• Breaking Down High Court's New Code Of Conduct

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    The U.S. Supreme Court recently adopted its first-ever code of conduct, and counsel will need to work closely with clients in navigating its provisions, from gift-giving to recusal bids, say Phillip Gordon and Mateo Forero at Holtzman Vogel.

  • Alcohol's E-Commerce Spike Brings Regulatory Dilemmas

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    In the evolving landscape of beverage alcohol e-commerce, the clash between supplier marketing and tied-house laws poses challenges, with regulators grappling to keep pace with the digital marketplace, leaving the industry in a gray area, says Jaci Flug at Greenspoon Marder.

  • IRA Monetization Energizes Clean Power Tax Credit Market

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    Recent large sales of clean energy production tax credits reflect an environment in which the Inflation Reduction Act's provisions for monetizing such credits via direct transfer — bypassing slow, costly tax equity transactions — offer opportunities for both developers and investors, says Andrew Eastman at Husch Blackwell.

  • Opinion

    Legal Profession Gender Parity Requires Equal Parental Leave

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    To truly foster equity in the legal profession and to promote attorney retention, workplaces need to better support all parents, regardless of gender — starting by offering equal and robust parental leave to both birthing and non-birthing parents, says Ali Spindler at Irwin Fritchie.

  • 1 Year In, Money Laundering Law Tweak May Have Big Impact

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    Despite receiving little attention, Congress' quiet extension of the statute of limitations for money laundering offenses involving foreign bribery offenses is a powerful prosecutorial tool that defense counsel can nevertheless counter by using certain pretrial challenges, says attorney Andrew Feldman.

  • Series

    Writing Thriller Novels Makes Me A Better Lawyer

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    Authoring several thriller novels has enriched my work by providing a fresh perspective on my privacy practice, expanding my knowledge, and keeping me alert to the next wave of issues in an increasingly complex space — a reminder to all lawyers that extracurricular activities can help sharpen professional instincts, says Reece Hirsch at Morgan Lewis.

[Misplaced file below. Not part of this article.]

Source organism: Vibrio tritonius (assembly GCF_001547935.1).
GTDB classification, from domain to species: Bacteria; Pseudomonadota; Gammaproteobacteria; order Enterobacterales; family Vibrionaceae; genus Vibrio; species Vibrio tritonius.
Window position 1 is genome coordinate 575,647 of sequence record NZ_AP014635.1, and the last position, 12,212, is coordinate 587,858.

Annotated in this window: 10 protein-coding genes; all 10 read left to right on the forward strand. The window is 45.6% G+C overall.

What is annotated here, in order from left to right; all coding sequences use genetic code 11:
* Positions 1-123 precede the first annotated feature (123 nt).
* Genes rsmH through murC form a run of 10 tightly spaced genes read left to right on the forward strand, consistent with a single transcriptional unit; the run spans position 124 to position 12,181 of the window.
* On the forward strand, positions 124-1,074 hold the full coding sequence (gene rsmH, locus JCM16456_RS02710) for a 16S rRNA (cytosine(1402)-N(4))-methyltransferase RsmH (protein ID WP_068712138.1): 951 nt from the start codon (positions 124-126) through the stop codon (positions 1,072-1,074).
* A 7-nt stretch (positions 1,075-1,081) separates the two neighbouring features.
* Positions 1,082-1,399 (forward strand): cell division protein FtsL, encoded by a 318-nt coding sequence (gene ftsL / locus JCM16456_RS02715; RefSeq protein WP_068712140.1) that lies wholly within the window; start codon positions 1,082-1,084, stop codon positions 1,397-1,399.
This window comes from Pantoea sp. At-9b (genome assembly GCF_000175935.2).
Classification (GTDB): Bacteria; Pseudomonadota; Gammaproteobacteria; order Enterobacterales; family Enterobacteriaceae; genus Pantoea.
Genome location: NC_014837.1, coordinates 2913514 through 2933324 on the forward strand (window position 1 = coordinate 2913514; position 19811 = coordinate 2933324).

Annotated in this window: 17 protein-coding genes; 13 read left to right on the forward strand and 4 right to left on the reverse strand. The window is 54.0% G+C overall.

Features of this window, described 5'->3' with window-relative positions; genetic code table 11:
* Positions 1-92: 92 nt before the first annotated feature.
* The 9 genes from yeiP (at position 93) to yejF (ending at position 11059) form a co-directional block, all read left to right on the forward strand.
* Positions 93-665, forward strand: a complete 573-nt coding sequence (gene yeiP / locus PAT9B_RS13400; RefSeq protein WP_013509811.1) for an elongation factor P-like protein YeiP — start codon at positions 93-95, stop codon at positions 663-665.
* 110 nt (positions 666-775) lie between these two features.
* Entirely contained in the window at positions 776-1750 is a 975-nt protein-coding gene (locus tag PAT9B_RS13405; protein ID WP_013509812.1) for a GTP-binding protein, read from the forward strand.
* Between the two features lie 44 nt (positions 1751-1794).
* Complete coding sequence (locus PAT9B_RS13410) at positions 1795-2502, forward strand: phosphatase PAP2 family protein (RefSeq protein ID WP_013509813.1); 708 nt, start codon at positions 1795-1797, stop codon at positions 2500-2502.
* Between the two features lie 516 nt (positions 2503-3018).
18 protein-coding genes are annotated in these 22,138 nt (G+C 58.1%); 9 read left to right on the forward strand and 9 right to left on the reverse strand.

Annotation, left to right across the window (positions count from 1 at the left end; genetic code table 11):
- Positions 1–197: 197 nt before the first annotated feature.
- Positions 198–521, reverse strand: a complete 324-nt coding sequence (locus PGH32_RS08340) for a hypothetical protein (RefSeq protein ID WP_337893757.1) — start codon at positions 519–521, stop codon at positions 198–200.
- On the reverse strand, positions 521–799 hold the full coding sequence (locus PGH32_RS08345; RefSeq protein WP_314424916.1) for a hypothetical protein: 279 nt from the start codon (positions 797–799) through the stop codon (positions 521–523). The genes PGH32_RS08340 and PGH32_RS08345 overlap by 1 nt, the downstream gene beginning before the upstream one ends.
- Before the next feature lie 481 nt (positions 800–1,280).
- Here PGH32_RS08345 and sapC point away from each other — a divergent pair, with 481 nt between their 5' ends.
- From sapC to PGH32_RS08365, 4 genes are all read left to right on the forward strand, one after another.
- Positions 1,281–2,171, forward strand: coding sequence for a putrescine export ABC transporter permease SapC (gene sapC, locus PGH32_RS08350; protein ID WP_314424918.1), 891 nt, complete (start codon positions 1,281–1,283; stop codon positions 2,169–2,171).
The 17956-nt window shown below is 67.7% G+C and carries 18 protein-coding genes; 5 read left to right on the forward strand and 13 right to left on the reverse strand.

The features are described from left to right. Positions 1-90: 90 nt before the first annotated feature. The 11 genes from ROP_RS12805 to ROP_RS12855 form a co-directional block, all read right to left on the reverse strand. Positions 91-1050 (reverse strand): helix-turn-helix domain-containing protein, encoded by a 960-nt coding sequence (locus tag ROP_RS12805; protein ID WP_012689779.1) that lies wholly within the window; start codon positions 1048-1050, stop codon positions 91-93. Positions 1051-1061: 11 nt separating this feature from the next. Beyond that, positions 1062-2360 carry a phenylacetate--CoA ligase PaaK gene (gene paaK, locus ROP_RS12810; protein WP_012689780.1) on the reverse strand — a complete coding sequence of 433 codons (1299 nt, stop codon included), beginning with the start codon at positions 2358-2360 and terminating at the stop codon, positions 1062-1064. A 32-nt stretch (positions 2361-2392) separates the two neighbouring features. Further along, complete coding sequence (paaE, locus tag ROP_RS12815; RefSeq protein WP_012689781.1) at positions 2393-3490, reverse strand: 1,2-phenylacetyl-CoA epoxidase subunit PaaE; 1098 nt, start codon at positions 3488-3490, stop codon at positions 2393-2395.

• What Lawyers Must Know About Calif. State Bar's AI Guidance

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    Initial recommendations from the State Bar of California regarding use of generative artificial intelligence by lawyers have the potential to become a useful set of guidelines in the industry, covering confidentiality, supervision and training, communications, discrimination and more, say attorneys at Debevoise.

  • Industry Must Elevate Native American Women Attys' Stories

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    The American Bar Association's recent research study into Native American women attorneys' experiences in the legal industry reveals the glacial pace of progress, and should inform efforts to amplify Native voices in the field, says Mary Smith, president of the ABA.

  • And Now A Word From The Panel: Tracking MDL Geography

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    In recent years, the Judicial Panel on Multidistrict Litigation has predominantly selected states east of the Mississippi River as venues for new MDLs — but with half of the proceedings it has created in recent months venued in Arizona and California, the panel is not neglecting the western part of the country, says Alan Rothman at Sidley.

  • Understanding Discovery Obligations In Era Of Generative AI

    Excerpt from Practical Guidance
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    Attorneys and businesses must adapt to the unique discovery challenges presented by generative artificial intelligence, such as chatbot content and prompts, while upholding the principles of fairness, transparency and compliance with legal obligations in federal civil litigation, say attorneys at King & Spalding.

  • Why Criminal No-Poach Cases Can Be Deceptively Complex

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    Mark Rosman at Wilson Sonsini discusses the reasons many criminal no-poach cases that appear simple are actually more complicated than they seem, following several jury trial acquittals and two dismissed cases.

  • An Overview Of Circuit Courts' Interlocutory Motion Standards

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    The Federal Arbitration Act allows litigants to file an immediate appeal from an order declining to enforce an arbitration agreement, but the circuit courts differ on the specific requirements for the underlying order as well as which motion must be filed, as demonstrated in several 2023 decisions, says Kristen Mueller at Mueller Law.